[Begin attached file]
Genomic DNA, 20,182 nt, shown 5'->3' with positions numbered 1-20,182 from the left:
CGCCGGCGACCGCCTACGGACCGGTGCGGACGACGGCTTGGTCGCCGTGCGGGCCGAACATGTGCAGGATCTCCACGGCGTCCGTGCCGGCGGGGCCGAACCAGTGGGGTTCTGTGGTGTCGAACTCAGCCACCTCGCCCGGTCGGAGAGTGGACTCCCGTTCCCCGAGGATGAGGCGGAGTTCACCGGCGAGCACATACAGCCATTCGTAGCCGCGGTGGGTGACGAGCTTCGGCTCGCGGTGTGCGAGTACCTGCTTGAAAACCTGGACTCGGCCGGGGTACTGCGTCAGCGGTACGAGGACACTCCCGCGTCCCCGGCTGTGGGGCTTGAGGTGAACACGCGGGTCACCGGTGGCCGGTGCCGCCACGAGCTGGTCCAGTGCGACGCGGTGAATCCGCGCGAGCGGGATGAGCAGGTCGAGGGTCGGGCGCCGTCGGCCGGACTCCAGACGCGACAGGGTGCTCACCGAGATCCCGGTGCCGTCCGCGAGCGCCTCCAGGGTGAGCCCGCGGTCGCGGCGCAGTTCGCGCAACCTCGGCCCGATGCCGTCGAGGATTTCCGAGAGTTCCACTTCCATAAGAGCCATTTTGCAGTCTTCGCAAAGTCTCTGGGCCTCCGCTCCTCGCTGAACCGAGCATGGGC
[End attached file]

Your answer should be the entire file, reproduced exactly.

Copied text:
Genomic DNA, 20,182 nt, shown 5'->3' with positions numbered 1-20,182 from the left:
CGCCGGCGACCGCCTACGGACCGGTGCGGACGACGGCTTGGTCGCCGTGCGGGCCGAACATGTGCAGGATCTCCACGGCGTCCGTGCCGGCGGGGCCGAACCAGTGGGGTTCTGTGGTGTCGAACTCAGCCACCTCGCCCGGTCGGAGAGTGGACTCCCGTTCCCCGAGGATGAGGCGGAGTTCACCGGCGAGCACATACAGCCATTCGTAGCCGCGGTGGGTGACGAGCTTCGGCTCGCGGTGTGCGAGTACCTGCTTGAAAACCTGGACTCGGCCGGGGTACTGCGTCAGCGGTACGAGGACACTCCCGCGTCCCCGGCTGTGGGGCTTGAGGTGAACACGCGGGTCACCGGTGGCCGGTGCCGCCACGAGCTGGTCCAGTGCGACGCGGTGAATCCGCGCGAGCGGGATGAGCAGGTCGAGGGTCGGGCGCCGTCGGCCGGACTCCAGACGCGACAGGGTGCTCACCGAGATCCCGGTGCCGTCCGCGAGCGCCTCCAGGGTGAGCCCGCGGTCGCGGCGCAGTTCGCGCAACCTCGGCCCGATGCCGTCGAGGATTTCCGAGAGTTCCACTTCCATAAGAGCCATTTTGCAGTCTTCGCAAAGTCTCTGGGCCTCCGCTCCTCGCTGAACCGAGCATGGGC